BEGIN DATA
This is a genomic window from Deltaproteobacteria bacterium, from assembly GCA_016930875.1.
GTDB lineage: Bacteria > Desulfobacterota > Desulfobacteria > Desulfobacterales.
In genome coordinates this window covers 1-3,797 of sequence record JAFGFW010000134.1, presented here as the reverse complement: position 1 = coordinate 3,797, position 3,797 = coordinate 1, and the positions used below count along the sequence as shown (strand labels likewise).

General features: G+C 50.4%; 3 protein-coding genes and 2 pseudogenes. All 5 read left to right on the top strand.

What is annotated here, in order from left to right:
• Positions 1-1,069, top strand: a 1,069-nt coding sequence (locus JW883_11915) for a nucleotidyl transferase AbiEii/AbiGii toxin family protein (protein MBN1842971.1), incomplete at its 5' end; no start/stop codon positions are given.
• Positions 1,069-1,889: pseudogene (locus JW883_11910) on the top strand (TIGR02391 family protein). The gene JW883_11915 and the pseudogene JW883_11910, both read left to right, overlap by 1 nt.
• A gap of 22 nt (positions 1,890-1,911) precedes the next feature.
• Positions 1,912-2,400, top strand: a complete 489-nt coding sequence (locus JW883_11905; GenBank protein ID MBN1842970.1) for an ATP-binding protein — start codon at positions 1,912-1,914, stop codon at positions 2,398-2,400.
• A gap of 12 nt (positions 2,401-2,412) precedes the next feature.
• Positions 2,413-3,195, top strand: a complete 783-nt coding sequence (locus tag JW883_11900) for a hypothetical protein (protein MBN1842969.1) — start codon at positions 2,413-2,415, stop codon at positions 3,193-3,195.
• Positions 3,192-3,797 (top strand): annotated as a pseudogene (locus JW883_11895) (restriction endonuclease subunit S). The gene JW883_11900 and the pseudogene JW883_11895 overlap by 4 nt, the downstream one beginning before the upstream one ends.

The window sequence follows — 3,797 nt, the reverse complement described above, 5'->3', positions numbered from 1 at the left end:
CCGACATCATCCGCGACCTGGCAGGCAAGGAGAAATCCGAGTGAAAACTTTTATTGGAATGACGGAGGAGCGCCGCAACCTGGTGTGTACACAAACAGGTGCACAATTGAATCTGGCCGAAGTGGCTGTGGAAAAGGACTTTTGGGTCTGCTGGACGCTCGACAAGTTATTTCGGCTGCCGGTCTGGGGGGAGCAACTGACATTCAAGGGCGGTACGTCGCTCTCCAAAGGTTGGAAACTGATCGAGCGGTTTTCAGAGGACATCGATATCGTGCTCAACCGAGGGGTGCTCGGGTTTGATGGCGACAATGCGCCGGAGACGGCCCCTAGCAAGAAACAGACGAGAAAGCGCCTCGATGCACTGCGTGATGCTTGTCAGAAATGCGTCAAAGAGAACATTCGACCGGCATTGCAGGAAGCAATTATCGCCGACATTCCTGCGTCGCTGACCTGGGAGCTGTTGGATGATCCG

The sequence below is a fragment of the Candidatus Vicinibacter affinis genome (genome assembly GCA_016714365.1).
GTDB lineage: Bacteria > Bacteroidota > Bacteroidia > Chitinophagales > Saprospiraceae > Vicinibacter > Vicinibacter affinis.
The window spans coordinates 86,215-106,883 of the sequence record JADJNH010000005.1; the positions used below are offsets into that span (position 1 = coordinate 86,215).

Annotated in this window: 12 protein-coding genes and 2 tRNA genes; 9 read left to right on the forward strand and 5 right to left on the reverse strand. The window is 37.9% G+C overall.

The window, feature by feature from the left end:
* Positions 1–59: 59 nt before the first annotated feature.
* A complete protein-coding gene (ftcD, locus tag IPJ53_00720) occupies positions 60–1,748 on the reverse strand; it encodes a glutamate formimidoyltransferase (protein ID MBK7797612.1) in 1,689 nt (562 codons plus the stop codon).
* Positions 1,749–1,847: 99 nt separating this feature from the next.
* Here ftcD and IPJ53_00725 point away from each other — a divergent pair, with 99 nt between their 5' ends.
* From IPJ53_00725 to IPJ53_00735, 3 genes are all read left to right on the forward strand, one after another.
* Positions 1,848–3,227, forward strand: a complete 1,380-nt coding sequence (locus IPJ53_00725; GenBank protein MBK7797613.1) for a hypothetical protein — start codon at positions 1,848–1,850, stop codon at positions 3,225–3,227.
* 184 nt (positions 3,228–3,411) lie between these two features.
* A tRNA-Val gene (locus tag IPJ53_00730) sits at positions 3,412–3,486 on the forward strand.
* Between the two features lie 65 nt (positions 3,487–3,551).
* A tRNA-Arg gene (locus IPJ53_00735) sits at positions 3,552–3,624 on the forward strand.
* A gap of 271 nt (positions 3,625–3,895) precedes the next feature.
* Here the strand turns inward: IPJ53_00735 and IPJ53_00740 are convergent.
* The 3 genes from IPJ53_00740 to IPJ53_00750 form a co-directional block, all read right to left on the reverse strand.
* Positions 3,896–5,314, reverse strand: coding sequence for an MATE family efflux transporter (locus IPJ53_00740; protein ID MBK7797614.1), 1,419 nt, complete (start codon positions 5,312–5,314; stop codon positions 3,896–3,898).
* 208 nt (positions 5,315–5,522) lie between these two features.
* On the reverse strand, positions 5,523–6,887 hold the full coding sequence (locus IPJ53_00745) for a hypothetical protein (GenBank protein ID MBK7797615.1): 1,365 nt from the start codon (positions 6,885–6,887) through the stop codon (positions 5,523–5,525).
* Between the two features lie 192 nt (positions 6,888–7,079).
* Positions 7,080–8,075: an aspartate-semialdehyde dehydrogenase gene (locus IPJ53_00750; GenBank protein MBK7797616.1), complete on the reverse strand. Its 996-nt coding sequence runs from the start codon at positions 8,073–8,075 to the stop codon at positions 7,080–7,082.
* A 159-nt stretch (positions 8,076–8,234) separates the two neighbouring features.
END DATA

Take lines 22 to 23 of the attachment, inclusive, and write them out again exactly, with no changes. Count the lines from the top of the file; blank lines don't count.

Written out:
* Positions 1,749–1,847: 99 nt separating this feature from the next.
* Here ftcD and IPJ53_00725 point away from each other — a divergent pair, with 99 nt between their 5' ends.